Brexit firebrand Nigel Farage quits Ukip over Tommy Robinson link

Co-founder rowed with current leadership after party appointed far-right activist and convicted criminal as an adviser

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Nigel Farage, the man who arguably was the driving force behind Brexit, resigned on Tuesday from the UK Independence Party which he co-founded and turned into an influential force in British politics as its leader for nearly a decade.

"With a heavy heart, I am leaving Ukip. It is not the Brexit party our nation so badly needs," Mr Farage wrote in a column for The Daily Telegraph.

Mr Farage, who quit as party leader in 2016 but stayed on as a card-carrying member, fell out with the current leadership after it appointed a far-right activist and convicted criminal Stephen Yaxley-Lennon aka Tommy Robinson as an adviser last month.


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Ukip shows its true face with Tommy Robinson's appointment


Mr Farage, who has himself been accused of fomenting far-right views, said that at a Ukip conference this year he was confronted by “several angry young men... who all seemed to be obsessed with Islam and Tommy Robinson”.

“The party of elections is quickly becoming a party of street activism, with our members being urged to attend marches rather than taking the fight to the ballot box,” he wrote.

Mr Farage co-founded the party and has represented Ukip in the European Parliament – a job he will lose when Britain withdraws from the European Union.

He is also a radio host in Britain and a commentator for Fox News, building on a bond with President Donald Trump forged during the US election campaign.

Brexit has been the 54-year-old former trader’s dream ever since leaving the Conservatives in 1992 following the signing of the Maastricht Treaty, which deepened European integration.

Mr Farage spent nearly three decades undermining European institutions and mocking its leading lights, a mission that culminated with the 2016 referendum to leave the EU.

He stepped down as party leader after the vote, explaining that “my political ambition has been achieved”.

He will stay on as deputy chairman of Leave Means Leave, a pro-Brexit campaign group.

Mr Farage was born in 1964 to an affluent family in Kent, south-east England. His stockbroker father was an alcoholic, and Mr Farage's parents divorced when he was five.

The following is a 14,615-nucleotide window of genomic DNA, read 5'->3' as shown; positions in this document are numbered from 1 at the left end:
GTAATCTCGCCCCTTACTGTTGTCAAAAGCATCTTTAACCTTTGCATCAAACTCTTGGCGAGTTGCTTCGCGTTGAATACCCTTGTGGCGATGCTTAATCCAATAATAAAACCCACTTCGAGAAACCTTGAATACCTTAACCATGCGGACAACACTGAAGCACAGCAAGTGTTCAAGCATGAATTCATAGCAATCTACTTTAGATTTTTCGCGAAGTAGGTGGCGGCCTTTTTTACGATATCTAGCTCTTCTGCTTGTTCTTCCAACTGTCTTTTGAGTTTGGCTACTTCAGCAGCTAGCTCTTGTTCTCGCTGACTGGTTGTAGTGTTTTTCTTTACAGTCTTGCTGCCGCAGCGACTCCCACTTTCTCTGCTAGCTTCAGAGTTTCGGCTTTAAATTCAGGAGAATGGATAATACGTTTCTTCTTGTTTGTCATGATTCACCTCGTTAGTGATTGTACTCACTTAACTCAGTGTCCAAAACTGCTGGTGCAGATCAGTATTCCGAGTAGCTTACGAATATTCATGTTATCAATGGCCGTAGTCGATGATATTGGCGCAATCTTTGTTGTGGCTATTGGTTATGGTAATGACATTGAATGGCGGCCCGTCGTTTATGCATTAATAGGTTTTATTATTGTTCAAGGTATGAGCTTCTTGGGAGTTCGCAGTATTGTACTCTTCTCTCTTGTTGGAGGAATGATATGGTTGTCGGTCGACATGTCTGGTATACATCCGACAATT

He was educated at one of England’s top private schools, Dulwich College in London, before becoming a commodities trader.

He has had three brushes with death. In 1985, he was hit by a car after a night out, suffering serious head and leg injuries. Months later, he had a cancerous testicle removed.

Once recovered, he married his nurse, and the couple had two sons. Following their divorce in 1997, Farage married second wife Kirsten Mehr, a German national, with whom he has two daughters.

The couple has since announced they are separating.

Mr Farage’s most recent scare came in 2010 when a light aircraft in which he was campaigning on election day crashed on take-off after a banner got caught in its propeller, but he escaped with broken bones and a punctured lung.

His political destiny was cast with the co-founding of Ukip in 1993, and with his election to the European Parliament in 1999, aged 35.

He became Ukip’s leader in 2006 before standing down in 2009 and then being re-elected the following year, stamping his charisma and anti-establishment humour on the party as it soared in popularity.

The party won the most British seats in European Parliament elections in 2014, although Mr Farage himself never managed to get elected as an MP at home despite repeated attempts.

With the party’s image and Mr Farage becoming intertwined, and with the Brexit vote achieved, Ukip faced a vacuum of leadership and identity.

Much of his appeal lay with his carefully cultivated ‘everyman’ image, the result of many hours spent swilling pints of ale down at the pub, cigarette in hand.

Voted 'Briton of 2014' by The Times, Mr Farage maintained a high profile before the referendum but was kept out of the official pro-Brexit campaign, which feared his brand was too divisive.

The Brexit vote helped vindicate some of Mr Farage’s methods, but came at a price.

“During the referendum I said I wanted my country back ... now I want my life back,” Mr Farage said when he resigned as leader two years ago.